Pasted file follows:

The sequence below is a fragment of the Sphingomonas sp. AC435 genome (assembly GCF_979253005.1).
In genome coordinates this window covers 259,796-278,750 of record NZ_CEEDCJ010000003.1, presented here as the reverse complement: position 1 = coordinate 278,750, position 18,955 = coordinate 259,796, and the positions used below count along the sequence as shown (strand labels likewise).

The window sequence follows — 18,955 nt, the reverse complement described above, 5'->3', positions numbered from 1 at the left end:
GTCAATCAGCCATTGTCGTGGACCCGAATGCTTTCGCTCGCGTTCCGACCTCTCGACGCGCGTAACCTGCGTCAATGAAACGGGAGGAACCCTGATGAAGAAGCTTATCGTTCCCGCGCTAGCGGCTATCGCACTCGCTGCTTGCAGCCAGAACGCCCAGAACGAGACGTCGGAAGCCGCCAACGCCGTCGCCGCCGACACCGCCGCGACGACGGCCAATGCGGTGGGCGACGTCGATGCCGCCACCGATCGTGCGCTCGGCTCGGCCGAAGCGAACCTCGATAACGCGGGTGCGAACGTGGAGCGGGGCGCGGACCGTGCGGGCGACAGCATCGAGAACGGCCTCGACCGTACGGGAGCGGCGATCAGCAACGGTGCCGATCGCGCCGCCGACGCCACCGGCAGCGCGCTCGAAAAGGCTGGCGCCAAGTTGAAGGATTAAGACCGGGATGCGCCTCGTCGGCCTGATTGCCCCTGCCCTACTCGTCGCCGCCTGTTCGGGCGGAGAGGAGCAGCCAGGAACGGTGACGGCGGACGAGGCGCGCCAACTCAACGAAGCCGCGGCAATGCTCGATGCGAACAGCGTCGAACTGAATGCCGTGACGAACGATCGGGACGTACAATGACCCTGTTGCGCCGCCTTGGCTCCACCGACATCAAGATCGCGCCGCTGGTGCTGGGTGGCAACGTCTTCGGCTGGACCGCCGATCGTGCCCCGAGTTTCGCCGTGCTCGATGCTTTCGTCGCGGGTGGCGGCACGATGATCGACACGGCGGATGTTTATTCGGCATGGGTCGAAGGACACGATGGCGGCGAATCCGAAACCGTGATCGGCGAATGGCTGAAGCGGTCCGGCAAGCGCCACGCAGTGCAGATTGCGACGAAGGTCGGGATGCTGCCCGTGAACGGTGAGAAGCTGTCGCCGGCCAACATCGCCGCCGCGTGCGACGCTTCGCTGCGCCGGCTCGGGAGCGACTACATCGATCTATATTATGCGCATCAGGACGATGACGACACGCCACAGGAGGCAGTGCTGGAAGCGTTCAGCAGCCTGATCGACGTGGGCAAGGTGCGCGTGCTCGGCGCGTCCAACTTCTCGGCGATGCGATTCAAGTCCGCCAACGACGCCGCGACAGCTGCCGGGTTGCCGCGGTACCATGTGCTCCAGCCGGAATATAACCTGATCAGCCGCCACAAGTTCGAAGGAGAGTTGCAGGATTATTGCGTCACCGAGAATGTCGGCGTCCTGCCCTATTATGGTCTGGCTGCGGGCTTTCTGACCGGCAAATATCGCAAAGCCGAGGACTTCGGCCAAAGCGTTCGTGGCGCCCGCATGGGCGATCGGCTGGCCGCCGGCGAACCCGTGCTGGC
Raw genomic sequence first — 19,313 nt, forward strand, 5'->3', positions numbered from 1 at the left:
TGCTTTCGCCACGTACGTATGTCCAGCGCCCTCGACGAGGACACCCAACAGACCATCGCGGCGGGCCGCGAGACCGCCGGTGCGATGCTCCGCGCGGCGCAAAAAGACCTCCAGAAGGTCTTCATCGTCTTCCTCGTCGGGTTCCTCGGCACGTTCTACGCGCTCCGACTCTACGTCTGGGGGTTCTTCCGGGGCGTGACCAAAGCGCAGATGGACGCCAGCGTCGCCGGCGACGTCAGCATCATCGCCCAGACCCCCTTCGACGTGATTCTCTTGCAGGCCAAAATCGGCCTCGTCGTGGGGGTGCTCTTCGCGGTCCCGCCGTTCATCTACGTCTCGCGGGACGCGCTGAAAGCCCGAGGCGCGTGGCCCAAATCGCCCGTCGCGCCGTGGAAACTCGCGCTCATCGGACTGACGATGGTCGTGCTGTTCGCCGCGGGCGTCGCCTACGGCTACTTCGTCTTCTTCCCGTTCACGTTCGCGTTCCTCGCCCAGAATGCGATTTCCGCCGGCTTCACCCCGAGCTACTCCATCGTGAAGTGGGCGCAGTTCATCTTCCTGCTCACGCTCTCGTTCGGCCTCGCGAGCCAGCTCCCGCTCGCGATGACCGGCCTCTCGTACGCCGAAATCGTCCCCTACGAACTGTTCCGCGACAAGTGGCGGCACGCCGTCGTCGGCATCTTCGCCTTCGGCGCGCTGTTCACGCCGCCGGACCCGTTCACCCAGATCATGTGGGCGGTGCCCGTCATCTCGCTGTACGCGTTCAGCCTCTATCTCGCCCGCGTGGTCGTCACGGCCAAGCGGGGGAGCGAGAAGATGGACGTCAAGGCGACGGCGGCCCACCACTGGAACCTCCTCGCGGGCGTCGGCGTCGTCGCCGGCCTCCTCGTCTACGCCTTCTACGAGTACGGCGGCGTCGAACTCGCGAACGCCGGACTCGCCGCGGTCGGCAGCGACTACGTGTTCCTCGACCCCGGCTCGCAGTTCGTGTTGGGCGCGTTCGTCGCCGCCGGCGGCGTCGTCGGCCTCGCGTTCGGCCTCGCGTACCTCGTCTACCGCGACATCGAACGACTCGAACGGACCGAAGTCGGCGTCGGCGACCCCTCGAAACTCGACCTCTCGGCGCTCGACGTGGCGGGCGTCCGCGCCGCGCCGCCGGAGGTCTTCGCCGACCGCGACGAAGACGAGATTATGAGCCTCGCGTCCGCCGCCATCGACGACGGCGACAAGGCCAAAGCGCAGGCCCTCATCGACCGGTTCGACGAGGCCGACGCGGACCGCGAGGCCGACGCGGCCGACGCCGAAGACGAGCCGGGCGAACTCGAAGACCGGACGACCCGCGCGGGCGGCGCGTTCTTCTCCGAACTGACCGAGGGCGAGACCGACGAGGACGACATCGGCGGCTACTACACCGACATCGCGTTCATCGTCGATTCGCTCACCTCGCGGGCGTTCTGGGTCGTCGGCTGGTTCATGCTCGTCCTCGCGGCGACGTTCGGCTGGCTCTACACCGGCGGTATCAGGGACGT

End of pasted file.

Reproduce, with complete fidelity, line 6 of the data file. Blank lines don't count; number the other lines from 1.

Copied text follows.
TGCTTTCGCCACGTACGTATGTCCAGCGCCCTCGACGAGGACACCCAACAGACCATCGCGGCGGGCCGCGAGACCGCCGGTGCGATGCTCCGCGCGGCGCAAAAAGACCTCCAGAAGGTCTTCATCGTCTTCCTCGTCGGGTTCCTCGGCACGTTCTACGCGCTCCGACTCTACGTCTGGGGGTTCTTCCGGGGCGTGACCAAAGCGCAGATGGACGCCAGCGTCGCCGGCGACGTCAGCATCATCGCCCAGACCCCCTTCGACGTGATTCTCTTGCAGGCCAAAATCGGCCTCGTCGTGGGGGTGCTCTTCGCGGTCCCGCCGTTCATCTACGTCTCGCGGGACGCGCTGAAAGCCCGAGGCGCGTGGCCCAAATCGCCCGTCGCGCCGTGGAAACTCGCGCTCATCGGACTGACGATGGTCGTGCTGTTCGCCGCGGGCGTCGCCTACGGCTACTTCGTCTTCTTCCCGTTCACGTTCGCGTTCCTCGCCCAGAATGCGATTTCCGCCGGCTTCACCCCGAGCTACTCCATCGTGAAGTGGGCGCAGTTCATCTTCCTGCTCACGCTCTCGTTCGGCCTCGCGAGCCAGCTCCCGCTCGCGATGACCGGCCTCTCGTACGCCGAAATCGTCCCCTACGAACTGTTCCGCGACAAGTGGCGGCACGCCGTCGTCGGCATCTTCGCCTTCGGCGCGCTGTTCACGCCGCCGGACCCGTTCACCCAGATCATGTGGGCGGTGCCCGTCATCTCGCTGTACGCGTTCAGCCTCTATCTCGCCCGCGTGGTCGTCACGGCCAAGCGGGGGAGCGAGAAGATGGACGTCAAGGCGACGGCGGCCCACCACTGGAACCTCCTCGCGGGCGTCGGCGTCGTCGCCGGCCTCCTCGTCTACGCCTTCTACGAGTACGGCGGCGTCGAACTCGCGAACGCCGGACTCGCCGCGGTCGGCAGCGACTACGTGTTCCTCGACCCCGGCTCGCAGTTCGTGTTGGGCGCGTTCGTCGCCGCCGGCGGCGTCGTCGGCCTCGCGTTCGGCCTCGCGTACCTCGTCTACCGCGACATCGAACGACTCGAACGGACCGAAGTCGGCGTCGGCGACCCCTCGAAACTCGACCTCTCGGCGCTCGACGTGGCGGGCGTCCGCGCCGCGCCGCCGGAGGTCTTCGCCGACCGCGACGAAGACGAGATTATGAGCCTCGCGTCCGCCGCCATCGACGACGGCGACAAGGCCAAAGCGCAGGCCCTCATCGACCGGTTCGACGAGGCCGACGCGGACCGCGAGGCCGACGCGGCCGACGCCGAAGACGAGCCGGGCGAACTCGAAGACCGGACGACCCGCGCGGGCGGCGCGTTCTTCTCCGAACTGACCGAGGGCGAGACCGACGAGGACGACATCGGCGGCTACTACACCGACATCGCGTTCATCGTCGATTCGCTCACCTCGCGGGCGTTCTGGGTCGTCGGCTGGTTCATGCTCGTCCTCGCGGCGACGTTCGGCTGGCTCTACACCGGCGGTATCAGGGACGT